People in our workforces are under serious strain. They are constantly being asked to do more with less. Our businesses and government departments are responding to the austerity drives by trimming more and more from their budgets, which inevitably means fewer people are left to do the work. Meanwhile the demands are increasing. With everyone in the economy tightening their belts, company profits are falling, which means that a smaller and smaller workforce is being challenged to work smarter, harder, more innovatively and to ‘keep their chins up and stay engaged’.
In the midst of this, what are our leaders getting up to? Well, from what I can glean, I see leaders who feel a great deal of responsibility for this state of affairs, and who are responding by working themselves harder and more intensely than ever.
The irony is, that at this time, perhaps more than ever before, our leaders need to be making themselves much less ‘busy’, and focusing more than they ever have done on nurturing their workforce.So, what can we be asking our leaders to be thinking about right now that will help them to do just that? Continue reading →
Imagine yourself riding a motorcycle in a high-speed race. You are at full throttle going round the final bend. Only a delicate balance between gravity and centrifugal forces are preventing you from flying off the track. At that moment, are you in control of your bike, or are you out of control? The answer is you are ‘right on the edge’. Too much ‘in control’ and you probably aren’t taking enough risk, and are unlikely to win the race. Too much ‘out of control’ and the likelihood is you are in for a very painful crash.
In your life, are you in control or out of control? Or, have you found the right balance – not just for you, but for your teams, your colleagues, and for your organisation? Are you pushing the limits constantly, in order to win the race, and, as a result, are you in danger of spinning out of control? Or, are you driving a safe race, within the pack, within your comfort zone, making sure you finish, but never in danger of winning? What about the people you see around you? Do you recognise the cruisers and the risk takers?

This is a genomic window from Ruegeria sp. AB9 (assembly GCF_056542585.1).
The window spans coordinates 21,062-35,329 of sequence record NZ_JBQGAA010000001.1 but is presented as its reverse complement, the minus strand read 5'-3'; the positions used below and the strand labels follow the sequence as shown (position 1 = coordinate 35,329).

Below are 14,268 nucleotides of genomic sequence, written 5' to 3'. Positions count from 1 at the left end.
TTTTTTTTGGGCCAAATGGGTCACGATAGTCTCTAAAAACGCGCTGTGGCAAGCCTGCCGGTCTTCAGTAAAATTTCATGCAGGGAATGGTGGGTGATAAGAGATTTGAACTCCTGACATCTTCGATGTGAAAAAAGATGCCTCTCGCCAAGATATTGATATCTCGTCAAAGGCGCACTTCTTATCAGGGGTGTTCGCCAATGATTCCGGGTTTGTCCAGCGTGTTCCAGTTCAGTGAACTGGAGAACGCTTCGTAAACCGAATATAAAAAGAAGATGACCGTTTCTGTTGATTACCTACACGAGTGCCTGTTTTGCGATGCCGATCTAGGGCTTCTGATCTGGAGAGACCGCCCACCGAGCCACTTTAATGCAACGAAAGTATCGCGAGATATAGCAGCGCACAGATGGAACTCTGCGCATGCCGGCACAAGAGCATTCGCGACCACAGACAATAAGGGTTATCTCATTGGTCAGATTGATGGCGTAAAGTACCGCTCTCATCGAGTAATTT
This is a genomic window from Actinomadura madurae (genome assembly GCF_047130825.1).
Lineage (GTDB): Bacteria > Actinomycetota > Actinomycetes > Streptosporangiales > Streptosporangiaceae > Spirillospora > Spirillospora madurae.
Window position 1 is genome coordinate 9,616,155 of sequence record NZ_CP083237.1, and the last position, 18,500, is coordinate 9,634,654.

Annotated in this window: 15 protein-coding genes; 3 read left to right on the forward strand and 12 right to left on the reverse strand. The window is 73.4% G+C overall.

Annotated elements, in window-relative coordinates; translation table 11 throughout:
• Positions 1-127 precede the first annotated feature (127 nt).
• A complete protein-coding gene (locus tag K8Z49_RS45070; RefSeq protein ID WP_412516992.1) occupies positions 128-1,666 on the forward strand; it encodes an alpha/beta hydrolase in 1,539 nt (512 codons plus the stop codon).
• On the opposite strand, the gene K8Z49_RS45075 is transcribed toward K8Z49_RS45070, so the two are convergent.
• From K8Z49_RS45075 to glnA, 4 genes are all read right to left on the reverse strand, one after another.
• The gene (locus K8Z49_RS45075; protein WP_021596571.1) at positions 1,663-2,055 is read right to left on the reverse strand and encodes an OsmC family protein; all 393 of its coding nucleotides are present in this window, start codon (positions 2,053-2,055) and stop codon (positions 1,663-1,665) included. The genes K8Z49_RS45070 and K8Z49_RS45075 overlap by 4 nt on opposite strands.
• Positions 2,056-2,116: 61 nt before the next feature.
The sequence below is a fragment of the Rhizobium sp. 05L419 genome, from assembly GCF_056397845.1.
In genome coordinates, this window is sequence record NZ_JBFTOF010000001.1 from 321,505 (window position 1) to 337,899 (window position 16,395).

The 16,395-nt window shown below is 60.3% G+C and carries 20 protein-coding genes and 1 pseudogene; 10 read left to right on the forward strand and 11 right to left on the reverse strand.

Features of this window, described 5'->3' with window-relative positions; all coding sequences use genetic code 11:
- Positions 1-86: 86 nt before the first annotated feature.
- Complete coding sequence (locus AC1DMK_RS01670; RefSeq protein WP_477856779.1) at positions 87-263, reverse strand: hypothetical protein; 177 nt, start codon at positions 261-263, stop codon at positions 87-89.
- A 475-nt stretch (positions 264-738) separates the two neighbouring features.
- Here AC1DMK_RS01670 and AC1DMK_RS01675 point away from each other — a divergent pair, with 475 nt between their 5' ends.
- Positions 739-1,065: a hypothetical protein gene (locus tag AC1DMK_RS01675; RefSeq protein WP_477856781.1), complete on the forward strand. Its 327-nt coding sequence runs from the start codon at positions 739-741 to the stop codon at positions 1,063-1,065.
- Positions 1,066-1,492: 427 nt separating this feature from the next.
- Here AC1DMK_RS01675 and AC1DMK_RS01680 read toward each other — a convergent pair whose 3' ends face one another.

Employee Engagement. Hackneyed phrase or holy grail? Having recently read the MacLeod/Clarke report to the British Government (Engaging for Success: enhancing performance through employee engagement) on the subject, I am convinced that a) there is currently no better way of describing it and b) it is fundamentally important. To quote from the opening section, “If it is how the workforce performs that determines to a large extent whether companies or organisations succeed, then whether or not the workforce is positively encouraged to perform at its best should be a prime consideration for every leader and manager, and be placed at the heart of business strategy.”
I will leave you to delve into the rich findings, recommendations and case studies in the report, and I do recommend it to anyone with a passing interest in the subject of employee engagement. Here, I will simply draw out some of the barriers organisations feel inhibit effective engagement, together with the key principles highlighted that are imperative for successful implementation.
Lack of Awareness. Some leaders are not aware of employee engagement and what it can do for them. Others are reluctant to get involved, concerned that it may be seen as too ‘soft or fluffy’.
Uncertainty about Starting. Some who are interested are unsure how to get involved and started, sometimes fearful that it has to involve ‘buying a product’ and therefore entail expense.
Culture. The prevailing culture and working practices get in the way of delivering engagement, even when leaders place great emphasis on it. Managers may not share the belief, and attempts to implement can be resisted.
Underestimating engagement. Some see employee engagement as another job on a tick-list that is achieved when the annual staff survey is completed.
Leadership. The importance of a Leadership vision (or ‘strategic narrative’ as it is described in the report) cannot be overstated. A widespread understanding of purpose, and each person having a clear view of how their role contributes to that purpose is paramount.
Engaging Managers. While it is key that Leaders set the purpose, vision and direction, it is the engaged manager who is at the “heart of success” in any workforce. As one contributor to the report said, “the line manager is the lens through which I see the company and the company sees me.”
Voice. Providing employees with a voice – so that they are listened to, are not fearful of raising issues, know that their views will be heard and could be used to help define and change the direction of the organisation. This is, of course, a cultural challenge for many organisations where ‘token gesture’ attempts to implement ‘speak up’ policies have failed to penetrate the DNA.
Integrity. Consistency across the organisation between stated values and behaviours. “If an employee sees the stated values of an organisation being lived by the leadership and colleagues, a sense of trust in the organisation is more likely to be developed, and this constitutes a powerful enabler of engagement.”
Regular readers of my posts will know that I enjoy looking to sport for leadership lessons and parallels. So, this week, my attention turns to Continue reading →